3. Repeat the above step for all of its neighbours Obtain this information from everything it engages with before you try and go any further. You should end up with a list of requirements for each neighbouring aspect (Bridge building: there are two sides of the bridge it needs to connect with, plus a supporting leg it needs to use to cross over)
  4. Look for any commonality between its neighbours There are times where, once you have all of the aspects for how it should link to a neighbour, the details from that neighbour may help you to understand what you need to be doing and possibly how it can be used with a different neighbour. (Bridge building: the two matching neighbouring sides are built with the same materials(metal), maybe it needs to use them to? How does it relate to the odd one out (concrete))
  5. Look for any differences between its neighbours How do they differ? If there is a difference then you will need to start using your imagination to work out how you cope with those differences and any transfer of information between them that your gap must handle (Bridge building: The shape of the neighbouring bits of bridge are not the same. One is wider than the other)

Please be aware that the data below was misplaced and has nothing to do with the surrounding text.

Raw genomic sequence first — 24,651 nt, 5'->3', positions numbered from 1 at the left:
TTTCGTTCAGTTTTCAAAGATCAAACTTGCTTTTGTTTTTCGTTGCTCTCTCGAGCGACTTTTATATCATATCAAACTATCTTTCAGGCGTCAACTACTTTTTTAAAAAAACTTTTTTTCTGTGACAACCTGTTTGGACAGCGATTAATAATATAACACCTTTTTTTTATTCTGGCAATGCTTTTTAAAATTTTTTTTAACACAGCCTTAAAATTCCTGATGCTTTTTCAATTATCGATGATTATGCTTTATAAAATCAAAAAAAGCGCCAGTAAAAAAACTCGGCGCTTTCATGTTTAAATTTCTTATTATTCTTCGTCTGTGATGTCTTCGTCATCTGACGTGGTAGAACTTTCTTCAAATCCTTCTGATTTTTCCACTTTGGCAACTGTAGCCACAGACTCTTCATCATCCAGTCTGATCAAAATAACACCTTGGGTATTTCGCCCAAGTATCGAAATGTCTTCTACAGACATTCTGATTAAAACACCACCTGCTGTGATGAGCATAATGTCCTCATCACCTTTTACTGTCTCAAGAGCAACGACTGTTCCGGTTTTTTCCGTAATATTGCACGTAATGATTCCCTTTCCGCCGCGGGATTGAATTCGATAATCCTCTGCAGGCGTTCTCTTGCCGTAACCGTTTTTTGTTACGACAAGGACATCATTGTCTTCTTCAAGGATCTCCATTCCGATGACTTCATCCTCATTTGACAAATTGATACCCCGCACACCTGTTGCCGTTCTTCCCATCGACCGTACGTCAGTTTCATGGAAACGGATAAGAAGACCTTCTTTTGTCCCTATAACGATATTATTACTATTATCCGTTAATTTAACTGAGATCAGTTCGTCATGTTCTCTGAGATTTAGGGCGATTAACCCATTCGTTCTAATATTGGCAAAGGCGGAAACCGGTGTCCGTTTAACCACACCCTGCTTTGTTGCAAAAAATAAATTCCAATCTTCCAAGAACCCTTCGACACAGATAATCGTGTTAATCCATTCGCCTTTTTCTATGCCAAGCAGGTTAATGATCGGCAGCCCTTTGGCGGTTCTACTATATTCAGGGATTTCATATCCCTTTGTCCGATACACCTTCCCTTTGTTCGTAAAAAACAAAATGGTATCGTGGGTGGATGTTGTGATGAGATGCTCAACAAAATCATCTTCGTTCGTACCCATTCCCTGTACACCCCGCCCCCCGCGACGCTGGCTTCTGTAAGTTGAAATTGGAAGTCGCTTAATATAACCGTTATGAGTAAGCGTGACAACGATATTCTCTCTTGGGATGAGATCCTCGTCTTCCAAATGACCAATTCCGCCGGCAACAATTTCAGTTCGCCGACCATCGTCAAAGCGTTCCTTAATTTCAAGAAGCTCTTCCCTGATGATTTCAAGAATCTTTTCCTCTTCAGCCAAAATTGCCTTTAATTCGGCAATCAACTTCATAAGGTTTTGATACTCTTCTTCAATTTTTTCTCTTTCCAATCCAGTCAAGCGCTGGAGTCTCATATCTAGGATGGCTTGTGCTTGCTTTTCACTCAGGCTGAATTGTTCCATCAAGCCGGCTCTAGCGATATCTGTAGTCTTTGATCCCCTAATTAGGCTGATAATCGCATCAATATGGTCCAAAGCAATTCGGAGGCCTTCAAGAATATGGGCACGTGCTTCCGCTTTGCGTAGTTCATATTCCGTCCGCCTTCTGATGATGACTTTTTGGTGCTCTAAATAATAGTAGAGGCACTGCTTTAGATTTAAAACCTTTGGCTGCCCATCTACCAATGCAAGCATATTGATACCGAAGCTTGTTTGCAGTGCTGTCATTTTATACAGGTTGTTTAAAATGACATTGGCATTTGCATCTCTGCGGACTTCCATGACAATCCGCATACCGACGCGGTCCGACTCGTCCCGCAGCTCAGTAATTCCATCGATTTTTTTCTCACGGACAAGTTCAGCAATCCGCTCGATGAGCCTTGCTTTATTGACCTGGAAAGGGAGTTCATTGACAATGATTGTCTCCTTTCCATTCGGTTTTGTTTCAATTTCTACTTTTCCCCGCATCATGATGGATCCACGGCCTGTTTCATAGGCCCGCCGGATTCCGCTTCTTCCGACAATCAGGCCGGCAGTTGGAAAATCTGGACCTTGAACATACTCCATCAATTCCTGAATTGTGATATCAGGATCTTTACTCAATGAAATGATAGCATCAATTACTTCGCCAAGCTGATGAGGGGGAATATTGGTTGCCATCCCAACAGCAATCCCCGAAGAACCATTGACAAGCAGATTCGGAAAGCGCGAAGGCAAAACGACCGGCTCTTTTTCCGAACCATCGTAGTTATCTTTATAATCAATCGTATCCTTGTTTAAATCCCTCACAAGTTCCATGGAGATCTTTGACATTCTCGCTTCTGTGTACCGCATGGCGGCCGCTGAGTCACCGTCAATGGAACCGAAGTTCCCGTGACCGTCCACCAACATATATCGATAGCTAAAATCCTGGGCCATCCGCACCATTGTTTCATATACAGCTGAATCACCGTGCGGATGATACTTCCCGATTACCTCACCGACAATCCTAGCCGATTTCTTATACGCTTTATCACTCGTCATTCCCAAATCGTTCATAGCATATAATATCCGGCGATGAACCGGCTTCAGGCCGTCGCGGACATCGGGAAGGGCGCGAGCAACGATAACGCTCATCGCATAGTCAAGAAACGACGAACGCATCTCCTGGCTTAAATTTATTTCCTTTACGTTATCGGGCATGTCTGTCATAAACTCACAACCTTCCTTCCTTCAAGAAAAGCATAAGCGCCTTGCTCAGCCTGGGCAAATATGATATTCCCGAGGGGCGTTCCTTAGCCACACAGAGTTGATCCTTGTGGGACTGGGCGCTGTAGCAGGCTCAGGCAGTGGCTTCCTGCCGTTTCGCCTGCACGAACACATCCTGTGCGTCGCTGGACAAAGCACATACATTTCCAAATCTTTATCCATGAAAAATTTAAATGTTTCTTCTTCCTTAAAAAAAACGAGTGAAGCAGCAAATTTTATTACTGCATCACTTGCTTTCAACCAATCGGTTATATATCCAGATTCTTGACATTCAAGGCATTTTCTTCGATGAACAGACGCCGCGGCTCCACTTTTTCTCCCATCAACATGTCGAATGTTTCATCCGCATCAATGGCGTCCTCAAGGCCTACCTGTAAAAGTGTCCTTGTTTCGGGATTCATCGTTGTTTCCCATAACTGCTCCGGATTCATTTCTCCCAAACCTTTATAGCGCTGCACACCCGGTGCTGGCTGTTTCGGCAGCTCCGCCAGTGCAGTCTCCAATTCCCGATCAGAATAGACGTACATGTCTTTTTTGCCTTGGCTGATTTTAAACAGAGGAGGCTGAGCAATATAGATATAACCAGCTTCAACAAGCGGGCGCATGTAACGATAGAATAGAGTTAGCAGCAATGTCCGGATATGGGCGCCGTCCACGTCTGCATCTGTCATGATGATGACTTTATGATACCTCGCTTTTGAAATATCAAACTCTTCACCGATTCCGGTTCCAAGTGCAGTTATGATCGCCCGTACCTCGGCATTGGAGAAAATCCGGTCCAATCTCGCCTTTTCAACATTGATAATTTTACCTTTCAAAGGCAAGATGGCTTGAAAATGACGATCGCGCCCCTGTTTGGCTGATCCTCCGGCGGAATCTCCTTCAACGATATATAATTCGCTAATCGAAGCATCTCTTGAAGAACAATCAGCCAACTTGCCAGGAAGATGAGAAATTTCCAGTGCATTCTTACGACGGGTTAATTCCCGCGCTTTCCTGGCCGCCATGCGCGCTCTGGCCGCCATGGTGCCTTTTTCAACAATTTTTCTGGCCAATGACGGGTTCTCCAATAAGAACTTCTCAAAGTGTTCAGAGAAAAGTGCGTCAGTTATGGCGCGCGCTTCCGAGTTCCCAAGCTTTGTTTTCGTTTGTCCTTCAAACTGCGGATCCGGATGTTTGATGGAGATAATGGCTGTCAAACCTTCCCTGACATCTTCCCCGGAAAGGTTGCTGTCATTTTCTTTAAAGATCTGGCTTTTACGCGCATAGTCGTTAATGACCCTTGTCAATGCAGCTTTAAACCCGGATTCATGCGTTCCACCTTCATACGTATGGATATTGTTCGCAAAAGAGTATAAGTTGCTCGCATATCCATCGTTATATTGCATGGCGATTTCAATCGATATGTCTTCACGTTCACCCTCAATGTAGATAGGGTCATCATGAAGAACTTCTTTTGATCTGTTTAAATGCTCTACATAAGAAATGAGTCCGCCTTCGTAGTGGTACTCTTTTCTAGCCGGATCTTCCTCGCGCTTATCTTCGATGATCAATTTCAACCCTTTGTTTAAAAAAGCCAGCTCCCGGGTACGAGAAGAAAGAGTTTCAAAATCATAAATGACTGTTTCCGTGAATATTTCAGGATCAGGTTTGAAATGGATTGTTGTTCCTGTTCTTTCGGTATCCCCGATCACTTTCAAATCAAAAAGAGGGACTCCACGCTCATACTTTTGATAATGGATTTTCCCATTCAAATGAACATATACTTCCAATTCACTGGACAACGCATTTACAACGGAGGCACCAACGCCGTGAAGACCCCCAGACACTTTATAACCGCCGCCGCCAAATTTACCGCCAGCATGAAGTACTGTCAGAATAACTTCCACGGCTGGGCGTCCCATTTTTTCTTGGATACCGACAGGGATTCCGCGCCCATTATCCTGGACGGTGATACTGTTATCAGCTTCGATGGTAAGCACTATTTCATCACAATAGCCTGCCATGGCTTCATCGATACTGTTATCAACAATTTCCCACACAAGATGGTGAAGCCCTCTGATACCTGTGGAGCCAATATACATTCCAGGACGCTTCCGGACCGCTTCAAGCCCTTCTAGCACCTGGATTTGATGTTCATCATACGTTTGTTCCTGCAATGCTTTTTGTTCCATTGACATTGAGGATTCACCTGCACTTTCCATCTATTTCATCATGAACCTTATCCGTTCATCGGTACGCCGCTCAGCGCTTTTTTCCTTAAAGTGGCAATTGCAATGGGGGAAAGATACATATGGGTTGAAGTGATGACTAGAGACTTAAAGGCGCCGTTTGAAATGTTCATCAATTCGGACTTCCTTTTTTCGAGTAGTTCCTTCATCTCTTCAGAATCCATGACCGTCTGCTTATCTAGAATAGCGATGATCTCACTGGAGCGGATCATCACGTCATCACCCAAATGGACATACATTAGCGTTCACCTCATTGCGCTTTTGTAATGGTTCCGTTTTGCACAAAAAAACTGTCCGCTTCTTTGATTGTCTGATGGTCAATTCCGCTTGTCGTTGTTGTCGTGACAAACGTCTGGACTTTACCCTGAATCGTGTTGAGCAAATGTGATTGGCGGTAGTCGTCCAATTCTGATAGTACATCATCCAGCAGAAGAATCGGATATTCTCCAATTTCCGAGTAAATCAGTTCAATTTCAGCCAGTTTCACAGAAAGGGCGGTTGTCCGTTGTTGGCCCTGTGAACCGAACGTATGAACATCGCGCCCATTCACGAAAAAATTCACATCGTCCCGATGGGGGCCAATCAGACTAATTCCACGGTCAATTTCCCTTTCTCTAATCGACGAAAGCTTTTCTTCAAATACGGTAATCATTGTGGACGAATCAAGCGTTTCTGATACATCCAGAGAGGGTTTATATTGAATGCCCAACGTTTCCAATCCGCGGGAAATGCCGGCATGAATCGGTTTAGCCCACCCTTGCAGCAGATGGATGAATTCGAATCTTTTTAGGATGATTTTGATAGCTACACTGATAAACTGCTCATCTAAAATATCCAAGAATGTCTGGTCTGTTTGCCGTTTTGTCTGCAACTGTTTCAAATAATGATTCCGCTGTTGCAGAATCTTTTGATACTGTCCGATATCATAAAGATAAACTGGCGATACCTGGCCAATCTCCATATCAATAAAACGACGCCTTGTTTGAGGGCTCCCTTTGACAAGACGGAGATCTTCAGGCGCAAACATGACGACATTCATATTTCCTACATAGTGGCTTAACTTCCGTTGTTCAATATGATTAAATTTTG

6. Armed with all this information, step inside your knowledge gap and start playing with it Now you need to find a quiet place and start bringing all of this information you have gathered and use your imagination to bring them together and fill the gap so it becomes a real part of the project/idea (Bridge building: Work out the design to get between the other bridge parts, what you need to build it with, where to find those items, …)

IMPORTANT: you may need to reiterate this, breaking it down bit by bit to finally fill in all of the missing knowledge.

General Tips

You do not have to have a strong imagination to start your practical creative thinking for you can use clues around you to give you ideas. Observation is all you need to get you started on this path. Just look at what is around you, there may be something there that can be used for your starting ideas

Talking ideas through can get the ball rolling. Even if it is just a fragment of an idea, discussing it can expand into something worth working with.

Short notes on the purpose of the thinking
Jot down the basics of what you are trying to achieve. Not long sentences, just enough for you to understand what the purpose is for that idea. It may help using a fresh page/section for each different idea, that way it allows you to return to it and add more details later.

Linking your thinking
If you have several short ideas/notes, see if you can identify any common or shared aspects and put them together. You can build up quite big ideas from linking several small ones together  

Check your imaginative ideas more than once
Stepping though the ideas you have had is worth doing on another day before anything goes into practice.

If you can, then discuss them with others.
Having others review your ideas can help to spot any minor gaps in your thinking.  


 Jenny Maryl ~  Inspiring the Imagination ~ Contact Me